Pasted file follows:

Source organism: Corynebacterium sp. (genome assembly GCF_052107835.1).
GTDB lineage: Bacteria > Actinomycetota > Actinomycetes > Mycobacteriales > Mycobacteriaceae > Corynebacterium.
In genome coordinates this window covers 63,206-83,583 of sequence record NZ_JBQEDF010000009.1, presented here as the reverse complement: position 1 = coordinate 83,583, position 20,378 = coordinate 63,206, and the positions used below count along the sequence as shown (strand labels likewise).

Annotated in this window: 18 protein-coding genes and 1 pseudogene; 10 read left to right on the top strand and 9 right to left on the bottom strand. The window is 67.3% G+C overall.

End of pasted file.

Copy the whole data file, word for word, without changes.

Source organism: Corynebacterium sp. (genome assembly GCF_052107835.1).
GTDB lineage: Bacteria > Actinomycetota > Actinomycetes > Mycobacteriales > Mycobacteriaceae > Corynebacterium.
In genome coordinates this window covers 63,206-83,583 of sequence record NZ_JBQEDF010000009.1, presented here as the reverse complement: position 1 = coordinate 83,583, position 20,378 = coordinate 63,206, and the positions used below count along the sequence as shown (strand labels likewise).

Annotated in this window: 18 protein-coding genes and 1 pseudogene; 10 read left to right on the top strand and 9 right to left on the bottom strand. The window is 67.3% G+C overall.